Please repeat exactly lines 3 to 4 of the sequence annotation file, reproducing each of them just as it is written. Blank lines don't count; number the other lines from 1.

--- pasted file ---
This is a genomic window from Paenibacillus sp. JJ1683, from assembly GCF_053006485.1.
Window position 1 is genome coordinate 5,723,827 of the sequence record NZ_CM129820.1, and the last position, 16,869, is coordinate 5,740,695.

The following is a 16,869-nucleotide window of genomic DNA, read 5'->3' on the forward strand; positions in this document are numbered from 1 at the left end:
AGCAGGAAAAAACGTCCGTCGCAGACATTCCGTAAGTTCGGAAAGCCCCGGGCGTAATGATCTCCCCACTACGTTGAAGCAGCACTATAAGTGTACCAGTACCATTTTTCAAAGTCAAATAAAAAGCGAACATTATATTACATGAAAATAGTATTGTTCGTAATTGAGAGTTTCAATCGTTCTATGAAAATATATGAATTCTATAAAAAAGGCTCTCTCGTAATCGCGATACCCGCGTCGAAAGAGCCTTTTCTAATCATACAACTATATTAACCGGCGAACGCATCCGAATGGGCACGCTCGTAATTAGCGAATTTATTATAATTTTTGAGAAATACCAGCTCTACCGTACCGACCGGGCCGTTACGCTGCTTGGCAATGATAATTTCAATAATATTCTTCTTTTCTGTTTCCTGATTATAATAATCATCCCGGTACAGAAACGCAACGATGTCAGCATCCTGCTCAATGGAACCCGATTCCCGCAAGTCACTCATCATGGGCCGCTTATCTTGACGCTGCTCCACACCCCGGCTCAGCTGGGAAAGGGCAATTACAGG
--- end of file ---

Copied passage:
The following is a 16,869-nucleotide window of genomic DNA, read 5'->3' on the forward strand; positions in this document are numbered from 1 at the left end:
AGCAGGAAAAAACGTCCGTCGCAGACATTCCGTAAGTTCGGAAAGCCCCGGGCGTAATGATCTCCCCACTACGTTGAAGCAGCACTATAAGTGTACCAGTACCATTTTTCAAAGTCAAATAAAAAGCGAACATTATATTACATGAAAATAGTATTGTTCGTAATTGAGAGTTTCAATCGTTCTATGAAAATATATGAATTCTATAAAAAAGGCTCTCTCGTAATCGCGATACCCGCGTCGAAAGAGCCTTTTCTAATCATACAACTATATTAACCGGCGAACGCATCCGAATGGGCACGCTCGTAATTAGCGAATTTATTATAATTTTTGAGAAATACCAGCTCTACCGTACCGACCGGGCCGTTACGCTGCTTGGCAATGATAATTTCAATAATATTCTTCTTTTCTGTTTCCTGATTATAATAATCATCCCGGTACAGAAACGCAACGATGTCAGCATCCTGCTCAATGGAACCCGATTCCCGCAAGTCACTCATCATGGGCCGCTTATCTTGACGCTGCTCCACACCCCGGCTCAGCTGGGAAAGGGCAATTACAGG